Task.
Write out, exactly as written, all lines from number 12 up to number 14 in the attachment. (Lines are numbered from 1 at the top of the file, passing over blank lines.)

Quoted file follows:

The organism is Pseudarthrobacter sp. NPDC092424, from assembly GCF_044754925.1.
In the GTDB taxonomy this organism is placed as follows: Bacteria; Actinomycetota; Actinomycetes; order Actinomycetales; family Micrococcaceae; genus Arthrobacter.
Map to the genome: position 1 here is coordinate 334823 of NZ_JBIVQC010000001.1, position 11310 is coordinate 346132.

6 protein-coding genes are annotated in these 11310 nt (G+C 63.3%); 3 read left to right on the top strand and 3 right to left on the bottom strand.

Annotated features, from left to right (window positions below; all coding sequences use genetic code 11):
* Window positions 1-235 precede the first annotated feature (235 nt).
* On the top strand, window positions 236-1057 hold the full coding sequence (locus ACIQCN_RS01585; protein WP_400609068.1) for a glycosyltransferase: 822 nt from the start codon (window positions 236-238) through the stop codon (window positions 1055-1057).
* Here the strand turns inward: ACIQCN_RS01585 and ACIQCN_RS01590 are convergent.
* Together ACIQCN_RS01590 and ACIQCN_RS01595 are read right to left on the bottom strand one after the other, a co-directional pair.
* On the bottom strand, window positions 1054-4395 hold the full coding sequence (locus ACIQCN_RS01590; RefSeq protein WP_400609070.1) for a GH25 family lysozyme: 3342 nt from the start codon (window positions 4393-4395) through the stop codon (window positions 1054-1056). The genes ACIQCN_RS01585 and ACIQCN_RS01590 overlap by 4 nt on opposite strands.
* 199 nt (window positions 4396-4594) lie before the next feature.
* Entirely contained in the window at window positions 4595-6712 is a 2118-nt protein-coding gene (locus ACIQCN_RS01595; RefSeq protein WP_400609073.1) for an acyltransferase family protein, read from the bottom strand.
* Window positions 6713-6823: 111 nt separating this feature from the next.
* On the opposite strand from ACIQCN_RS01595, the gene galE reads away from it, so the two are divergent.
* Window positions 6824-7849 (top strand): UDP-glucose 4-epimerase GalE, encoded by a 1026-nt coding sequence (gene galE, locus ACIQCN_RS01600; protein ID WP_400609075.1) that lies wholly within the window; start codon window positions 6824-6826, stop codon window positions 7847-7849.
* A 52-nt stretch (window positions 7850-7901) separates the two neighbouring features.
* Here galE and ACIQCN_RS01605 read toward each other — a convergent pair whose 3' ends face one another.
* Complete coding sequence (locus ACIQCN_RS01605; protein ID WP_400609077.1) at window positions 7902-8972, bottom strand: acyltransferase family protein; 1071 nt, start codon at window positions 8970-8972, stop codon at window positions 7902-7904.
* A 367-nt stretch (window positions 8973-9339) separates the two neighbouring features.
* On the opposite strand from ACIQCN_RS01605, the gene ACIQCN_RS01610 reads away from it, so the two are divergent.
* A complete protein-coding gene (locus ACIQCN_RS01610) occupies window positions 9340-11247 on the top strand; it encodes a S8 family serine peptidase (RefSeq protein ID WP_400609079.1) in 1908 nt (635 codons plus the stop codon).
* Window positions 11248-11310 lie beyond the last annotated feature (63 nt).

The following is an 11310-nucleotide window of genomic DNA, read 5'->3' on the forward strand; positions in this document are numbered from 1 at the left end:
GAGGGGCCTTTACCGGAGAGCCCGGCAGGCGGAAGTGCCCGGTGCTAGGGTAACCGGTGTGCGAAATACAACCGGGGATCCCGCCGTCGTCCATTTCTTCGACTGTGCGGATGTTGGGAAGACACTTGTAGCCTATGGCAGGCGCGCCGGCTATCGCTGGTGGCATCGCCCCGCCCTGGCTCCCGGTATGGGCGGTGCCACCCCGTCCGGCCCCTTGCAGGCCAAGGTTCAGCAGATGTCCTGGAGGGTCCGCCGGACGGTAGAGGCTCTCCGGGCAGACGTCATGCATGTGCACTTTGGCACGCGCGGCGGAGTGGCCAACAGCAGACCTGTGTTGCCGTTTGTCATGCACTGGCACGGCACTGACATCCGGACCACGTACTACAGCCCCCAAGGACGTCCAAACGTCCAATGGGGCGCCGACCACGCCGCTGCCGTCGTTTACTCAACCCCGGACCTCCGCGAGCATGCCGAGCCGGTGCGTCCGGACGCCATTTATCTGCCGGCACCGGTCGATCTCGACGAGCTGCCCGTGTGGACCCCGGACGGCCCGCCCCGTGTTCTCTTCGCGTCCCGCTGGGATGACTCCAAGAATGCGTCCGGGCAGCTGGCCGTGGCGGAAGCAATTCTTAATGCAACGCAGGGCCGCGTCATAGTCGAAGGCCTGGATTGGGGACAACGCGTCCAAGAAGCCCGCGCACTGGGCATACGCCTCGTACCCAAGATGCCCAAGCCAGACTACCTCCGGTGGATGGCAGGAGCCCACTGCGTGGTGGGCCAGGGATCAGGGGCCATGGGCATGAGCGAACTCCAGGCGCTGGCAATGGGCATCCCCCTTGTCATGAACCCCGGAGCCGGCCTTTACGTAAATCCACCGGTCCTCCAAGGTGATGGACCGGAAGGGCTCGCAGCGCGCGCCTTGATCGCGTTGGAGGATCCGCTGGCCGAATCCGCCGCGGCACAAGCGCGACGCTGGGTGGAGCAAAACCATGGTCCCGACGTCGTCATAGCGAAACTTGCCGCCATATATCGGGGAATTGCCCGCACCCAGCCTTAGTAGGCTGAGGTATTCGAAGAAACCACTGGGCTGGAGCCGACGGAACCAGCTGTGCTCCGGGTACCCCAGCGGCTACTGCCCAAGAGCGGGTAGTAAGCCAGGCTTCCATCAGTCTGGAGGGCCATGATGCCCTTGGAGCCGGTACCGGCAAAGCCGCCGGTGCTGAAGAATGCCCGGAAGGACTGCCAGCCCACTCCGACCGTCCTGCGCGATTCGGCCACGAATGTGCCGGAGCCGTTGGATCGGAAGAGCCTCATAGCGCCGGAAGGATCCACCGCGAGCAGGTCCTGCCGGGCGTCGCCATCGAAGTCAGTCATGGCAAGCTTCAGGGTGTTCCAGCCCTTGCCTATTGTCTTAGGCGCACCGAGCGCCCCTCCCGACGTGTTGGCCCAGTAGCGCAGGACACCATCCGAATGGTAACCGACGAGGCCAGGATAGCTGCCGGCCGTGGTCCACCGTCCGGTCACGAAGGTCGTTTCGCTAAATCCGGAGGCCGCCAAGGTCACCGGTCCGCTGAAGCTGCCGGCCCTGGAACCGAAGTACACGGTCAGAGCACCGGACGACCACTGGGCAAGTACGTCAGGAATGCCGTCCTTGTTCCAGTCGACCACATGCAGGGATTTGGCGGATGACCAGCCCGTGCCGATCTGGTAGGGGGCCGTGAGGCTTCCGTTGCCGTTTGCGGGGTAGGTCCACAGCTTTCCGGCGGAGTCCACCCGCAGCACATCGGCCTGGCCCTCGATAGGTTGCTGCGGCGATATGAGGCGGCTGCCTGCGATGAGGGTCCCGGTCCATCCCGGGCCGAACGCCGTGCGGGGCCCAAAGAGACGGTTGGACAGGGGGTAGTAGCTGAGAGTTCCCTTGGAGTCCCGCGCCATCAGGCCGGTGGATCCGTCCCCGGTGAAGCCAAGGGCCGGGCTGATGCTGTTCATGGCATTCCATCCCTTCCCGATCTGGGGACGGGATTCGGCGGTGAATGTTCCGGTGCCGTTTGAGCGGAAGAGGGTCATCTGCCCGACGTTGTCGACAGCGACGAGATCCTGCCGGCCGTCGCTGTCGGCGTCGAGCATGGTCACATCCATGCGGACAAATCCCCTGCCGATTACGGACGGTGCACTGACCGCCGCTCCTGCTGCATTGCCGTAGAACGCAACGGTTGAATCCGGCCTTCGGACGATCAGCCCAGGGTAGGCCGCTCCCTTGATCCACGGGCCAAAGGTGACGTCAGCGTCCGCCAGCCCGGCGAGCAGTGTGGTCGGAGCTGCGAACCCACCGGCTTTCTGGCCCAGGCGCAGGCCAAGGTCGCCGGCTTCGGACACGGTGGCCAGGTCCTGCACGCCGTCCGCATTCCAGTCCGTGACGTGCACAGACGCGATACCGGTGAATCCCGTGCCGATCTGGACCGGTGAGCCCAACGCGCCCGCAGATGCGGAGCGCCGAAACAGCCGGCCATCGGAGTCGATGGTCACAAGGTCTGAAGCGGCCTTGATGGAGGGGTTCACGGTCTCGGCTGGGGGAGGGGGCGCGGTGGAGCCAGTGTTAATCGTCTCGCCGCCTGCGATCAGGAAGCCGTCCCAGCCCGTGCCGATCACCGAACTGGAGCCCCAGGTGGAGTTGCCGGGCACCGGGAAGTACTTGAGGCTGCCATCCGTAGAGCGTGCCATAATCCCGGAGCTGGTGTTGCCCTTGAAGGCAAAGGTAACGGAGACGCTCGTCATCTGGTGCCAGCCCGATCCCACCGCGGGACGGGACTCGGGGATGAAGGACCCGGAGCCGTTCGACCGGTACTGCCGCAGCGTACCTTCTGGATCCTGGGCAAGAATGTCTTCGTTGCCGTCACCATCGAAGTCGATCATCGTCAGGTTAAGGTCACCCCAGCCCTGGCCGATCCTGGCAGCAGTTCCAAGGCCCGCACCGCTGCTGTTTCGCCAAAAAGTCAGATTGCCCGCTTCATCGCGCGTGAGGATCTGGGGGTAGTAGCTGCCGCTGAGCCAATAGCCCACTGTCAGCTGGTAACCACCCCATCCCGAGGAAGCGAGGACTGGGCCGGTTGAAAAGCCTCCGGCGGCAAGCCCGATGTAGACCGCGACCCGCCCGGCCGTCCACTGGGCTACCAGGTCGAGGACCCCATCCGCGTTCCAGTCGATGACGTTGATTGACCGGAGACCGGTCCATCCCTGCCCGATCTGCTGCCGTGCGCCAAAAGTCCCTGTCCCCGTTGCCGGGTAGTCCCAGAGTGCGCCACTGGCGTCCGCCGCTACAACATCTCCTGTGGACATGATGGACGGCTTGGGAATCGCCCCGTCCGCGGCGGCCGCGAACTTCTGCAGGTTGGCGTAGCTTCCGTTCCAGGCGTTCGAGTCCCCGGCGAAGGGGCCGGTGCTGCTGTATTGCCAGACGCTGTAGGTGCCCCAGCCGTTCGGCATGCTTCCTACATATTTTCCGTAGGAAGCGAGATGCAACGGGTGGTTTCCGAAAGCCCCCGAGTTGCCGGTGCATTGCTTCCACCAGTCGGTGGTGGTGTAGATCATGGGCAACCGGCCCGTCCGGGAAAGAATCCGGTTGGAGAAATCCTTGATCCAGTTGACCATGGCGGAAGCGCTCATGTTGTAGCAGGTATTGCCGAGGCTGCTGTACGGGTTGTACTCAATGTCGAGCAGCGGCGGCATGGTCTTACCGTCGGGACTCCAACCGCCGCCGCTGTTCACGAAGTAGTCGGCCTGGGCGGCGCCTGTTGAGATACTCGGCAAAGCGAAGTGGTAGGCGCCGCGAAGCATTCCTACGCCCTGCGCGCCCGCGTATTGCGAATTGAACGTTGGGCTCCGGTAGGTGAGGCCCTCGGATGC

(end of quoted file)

* Entirely contained in the window at window positions 4595-6712 is a 2118-nt protein-coding gene (locus ACIQCN_RS01595; RefSeq protein WP_400609073.1) for an acyltransferase family protein, read from the bottom strand.
* Window positions 6713-6823: 111 nt separating this feature from the next.
* On the opposite strand from ACIQCN_RS01595, the gene galE reads away from it, so the two are divergent.